Failure Is An Option

How to job hunt on your own terms

Failure is defined as an unsuccessful attempt to meet predefined expectations. So, change your expectations!

For example, what is your expectation when you apply for a job? An obvious answer might be “to get the job”. Nothing wrong with that, but if 10 candidates are all in the process with the same singular expectation, then 90% of you will fail. So what do those other 9 candidates do to overcome that feeling of failure?

The notion of failure as a valuable lesson is not new. You only have to listen to world-class athletes talking about their careers to realise that each perceived failure was in fact a lesson in motivation, preparation and personal drive. It’s the same with scientists: each scientific failure is seen as a way to cross something off the list, learn from it and move closer to finding the correct solution.

So let’s apply that to job hunting.

What if instead your expectation was to learn from the process, gain interview experience, practice your patter, meet a variety of clients and individuals, and generally explore your market? Using these expectations you can take the pressure out of each individual interview process and, hopefully, the stress and anxiety that often goes hand in hand with looking for a new job.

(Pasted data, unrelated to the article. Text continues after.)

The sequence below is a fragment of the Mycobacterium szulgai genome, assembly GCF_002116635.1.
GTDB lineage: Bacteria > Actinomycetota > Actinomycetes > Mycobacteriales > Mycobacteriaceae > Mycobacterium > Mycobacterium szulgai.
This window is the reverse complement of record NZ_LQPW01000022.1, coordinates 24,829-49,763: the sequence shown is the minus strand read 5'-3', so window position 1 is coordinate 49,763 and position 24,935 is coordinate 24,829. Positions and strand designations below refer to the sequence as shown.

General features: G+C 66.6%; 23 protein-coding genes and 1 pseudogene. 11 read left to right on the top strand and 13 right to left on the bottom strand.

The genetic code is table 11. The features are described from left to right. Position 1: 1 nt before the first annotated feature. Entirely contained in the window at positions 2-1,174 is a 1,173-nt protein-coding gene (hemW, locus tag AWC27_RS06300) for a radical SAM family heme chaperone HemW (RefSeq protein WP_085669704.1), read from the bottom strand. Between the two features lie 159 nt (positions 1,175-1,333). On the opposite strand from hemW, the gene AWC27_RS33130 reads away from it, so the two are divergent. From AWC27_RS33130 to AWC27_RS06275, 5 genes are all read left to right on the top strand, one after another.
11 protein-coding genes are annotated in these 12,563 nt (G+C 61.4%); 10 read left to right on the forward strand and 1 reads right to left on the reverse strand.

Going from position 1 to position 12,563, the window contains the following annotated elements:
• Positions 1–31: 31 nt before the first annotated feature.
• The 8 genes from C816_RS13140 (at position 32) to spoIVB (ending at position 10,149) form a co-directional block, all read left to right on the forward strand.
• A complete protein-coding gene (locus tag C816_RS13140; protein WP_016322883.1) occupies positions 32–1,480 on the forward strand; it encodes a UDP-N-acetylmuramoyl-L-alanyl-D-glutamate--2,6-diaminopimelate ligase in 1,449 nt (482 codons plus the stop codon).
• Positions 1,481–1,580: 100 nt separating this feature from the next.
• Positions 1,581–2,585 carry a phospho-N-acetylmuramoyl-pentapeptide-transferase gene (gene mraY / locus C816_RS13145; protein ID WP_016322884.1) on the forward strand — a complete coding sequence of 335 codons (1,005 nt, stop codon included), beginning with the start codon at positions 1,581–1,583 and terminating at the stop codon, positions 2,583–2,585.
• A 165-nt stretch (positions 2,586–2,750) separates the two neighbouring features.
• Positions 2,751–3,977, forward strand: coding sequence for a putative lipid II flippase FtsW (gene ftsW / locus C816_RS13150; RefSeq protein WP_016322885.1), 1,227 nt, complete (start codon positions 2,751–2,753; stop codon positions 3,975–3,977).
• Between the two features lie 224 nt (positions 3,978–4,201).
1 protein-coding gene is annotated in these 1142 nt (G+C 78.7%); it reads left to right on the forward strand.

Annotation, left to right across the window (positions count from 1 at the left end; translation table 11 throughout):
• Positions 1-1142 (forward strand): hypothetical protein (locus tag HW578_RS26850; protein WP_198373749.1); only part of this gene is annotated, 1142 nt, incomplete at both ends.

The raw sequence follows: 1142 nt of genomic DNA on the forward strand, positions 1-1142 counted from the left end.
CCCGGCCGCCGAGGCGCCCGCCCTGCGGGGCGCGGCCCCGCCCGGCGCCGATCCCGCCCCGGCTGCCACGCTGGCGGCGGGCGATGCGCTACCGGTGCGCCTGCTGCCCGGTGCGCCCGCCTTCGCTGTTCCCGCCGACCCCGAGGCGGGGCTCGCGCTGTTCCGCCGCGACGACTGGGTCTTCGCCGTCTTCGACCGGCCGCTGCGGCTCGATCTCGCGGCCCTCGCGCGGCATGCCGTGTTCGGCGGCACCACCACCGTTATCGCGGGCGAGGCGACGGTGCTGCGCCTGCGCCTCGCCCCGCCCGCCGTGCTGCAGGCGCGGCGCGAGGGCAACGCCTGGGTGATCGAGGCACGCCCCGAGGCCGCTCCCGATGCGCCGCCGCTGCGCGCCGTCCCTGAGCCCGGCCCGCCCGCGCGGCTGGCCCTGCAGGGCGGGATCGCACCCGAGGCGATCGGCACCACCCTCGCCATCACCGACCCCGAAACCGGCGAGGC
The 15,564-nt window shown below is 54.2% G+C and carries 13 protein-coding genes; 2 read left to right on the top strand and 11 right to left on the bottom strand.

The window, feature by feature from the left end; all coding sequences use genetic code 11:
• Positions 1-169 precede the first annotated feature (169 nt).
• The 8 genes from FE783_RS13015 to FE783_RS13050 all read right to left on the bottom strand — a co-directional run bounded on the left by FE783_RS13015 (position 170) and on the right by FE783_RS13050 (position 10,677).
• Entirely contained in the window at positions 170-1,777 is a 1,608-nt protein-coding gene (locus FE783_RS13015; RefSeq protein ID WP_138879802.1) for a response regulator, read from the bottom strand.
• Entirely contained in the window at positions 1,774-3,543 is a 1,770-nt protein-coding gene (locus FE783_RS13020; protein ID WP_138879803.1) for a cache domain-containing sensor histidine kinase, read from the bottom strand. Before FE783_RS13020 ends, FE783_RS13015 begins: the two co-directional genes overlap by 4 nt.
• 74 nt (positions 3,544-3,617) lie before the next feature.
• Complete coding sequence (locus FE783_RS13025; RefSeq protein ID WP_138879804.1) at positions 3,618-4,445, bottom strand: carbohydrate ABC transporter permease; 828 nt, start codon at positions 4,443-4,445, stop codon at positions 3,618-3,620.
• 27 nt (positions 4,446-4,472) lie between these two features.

Try breaking down your expectations into clear and tangible criteria so that you can work on a pros and cons approach, rather than a succeed or fail one. For example;

  • Do I like the company’s brand?
  • Is the industry one which interests me?
  • Was the interviewer someone I want to work with?
  • Is the commute convenient?
  • Does it pay enough salary and strong benefits?
  • Will I learn anything new in this role?
  • Can I stay there for 5 years and not get bored?
  • Is it better than where I am now?

Realistically, no job will tick every box in that list. But by prioritising and grading in this way you can put things into context more effectively. Yes of course it is disappointing to not be offered the job that you thought you really wanted, but there is always another opportunity around the corner. And the more opportunities you say yes to, and the more hats you throw in the ring, the more you will start to recognise which roles are a good match for you and which roles come up short.

One of the best ways to get perspective on this is to find yourself a credible recruiter who specialises in your sector. They will know all the roles, what the people are actually like in the companies, and the difference between all the company cultures.

For most people, the job hunting process is not a straight line: it’s a pinball, zigzag, ricochet journey of unpredictability, scattered with learning curves, temporary let downs and abrupt left turns. So embrace the roller-coaster, call a good recruiter, and see where it takes you.

 

 

 

 

 

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